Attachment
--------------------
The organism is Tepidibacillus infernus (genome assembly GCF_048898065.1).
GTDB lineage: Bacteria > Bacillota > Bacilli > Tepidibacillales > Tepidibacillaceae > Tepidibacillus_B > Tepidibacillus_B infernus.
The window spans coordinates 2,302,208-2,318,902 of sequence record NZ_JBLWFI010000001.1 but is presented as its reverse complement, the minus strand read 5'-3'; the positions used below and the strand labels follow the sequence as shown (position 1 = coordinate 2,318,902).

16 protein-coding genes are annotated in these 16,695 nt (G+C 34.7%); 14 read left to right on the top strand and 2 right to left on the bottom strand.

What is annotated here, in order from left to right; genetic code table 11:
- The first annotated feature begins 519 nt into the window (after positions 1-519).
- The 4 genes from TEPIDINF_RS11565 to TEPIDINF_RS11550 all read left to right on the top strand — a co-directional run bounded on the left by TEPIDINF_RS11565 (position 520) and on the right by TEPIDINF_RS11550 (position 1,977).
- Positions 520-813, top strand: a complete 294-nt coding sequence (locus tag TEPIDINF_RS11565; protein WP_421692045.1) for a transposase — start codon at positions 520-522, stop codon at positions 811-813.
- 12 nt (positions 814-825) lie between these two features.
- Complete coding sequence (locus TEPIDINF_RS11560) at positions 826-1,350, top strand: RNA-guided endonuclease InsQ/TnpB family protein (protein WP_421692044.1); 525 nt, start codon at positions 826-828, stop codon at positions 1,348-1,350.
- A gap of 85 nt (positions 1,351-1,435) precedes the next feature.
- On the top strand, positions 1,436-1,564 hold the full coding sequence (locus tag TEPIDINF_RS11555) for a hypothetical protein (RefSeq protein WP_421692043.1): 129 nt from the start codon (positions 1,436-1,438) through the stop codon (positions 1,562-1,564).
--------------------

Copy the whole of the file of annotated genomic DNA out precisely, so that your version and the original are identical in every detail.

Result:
The organism is Tepidibacillus infernus (genome assembly GCF_048898065.1).
GTDB lineage: Bacteria > Bacillota > Bacilli > Tepidibacillales > Tepidibacillaceae > Tepidibacillus_B > Tepidibacillus_B infernus.
The window spans coordinates 2,302,208-2,318,902 of sequence record NZ_JBLWFI010000001.1 but is presented as its reverse complement, the minus strand read 5'-3'; the positions used below and the strand labels follow the sequence as shown (position 1 = coordinate 2,318,902).

16 protein-coding genes are annotated in these 16,695 nt (G+C 34.7%); 14 read left to right on the top strand and 2 right to left on the bottom strand.

What is annotated here, in order from left to right; genetic code table 11:
- The first annotated feature begins 519 nt into the window (after positions 1-519).
- The 4 genes from TEPIDINF_RS11565 to TEPIDINF_RS11550 all read left to right on the top strand — a co-directional run bounded on the left by TEPIDINF_RS11565 (position 520) and on the right by TEPIDINF_RS11550 (position 1,977).
- Positions 520-813, top strand: a complete 294-nt coding sequence (locus tag TEPIDINF_RS11565; protein WP_421692045.1) for a transposase — start codon at positions 520-522, stop codon at positions 811-813.
- 12 nt (positions 814-825) lie between these two features.
- Complete coding sequence (locus TEPIDINF_RS11560) at positions 826-1,350, top strand: RNA-guided endonuclease InsQ/TnpB family protein (protein WP_421692044.1); 525 nt, start codon at positions 826-828, stop codon at positions 1,348-1,350.
- A gap of 85 nt (positions 1,351-1,435) precedes the next feature.
- On the top strand, positions 1,436-1,564 hold the full coding sequence (locus tag TEPIDINF_RS11555) for a hypothetical protein (RefSeq protein WP_421692043.1): 129 nt from the start codon (positions 1,436-1,438) through the stop codon (positions 1,562-1,564).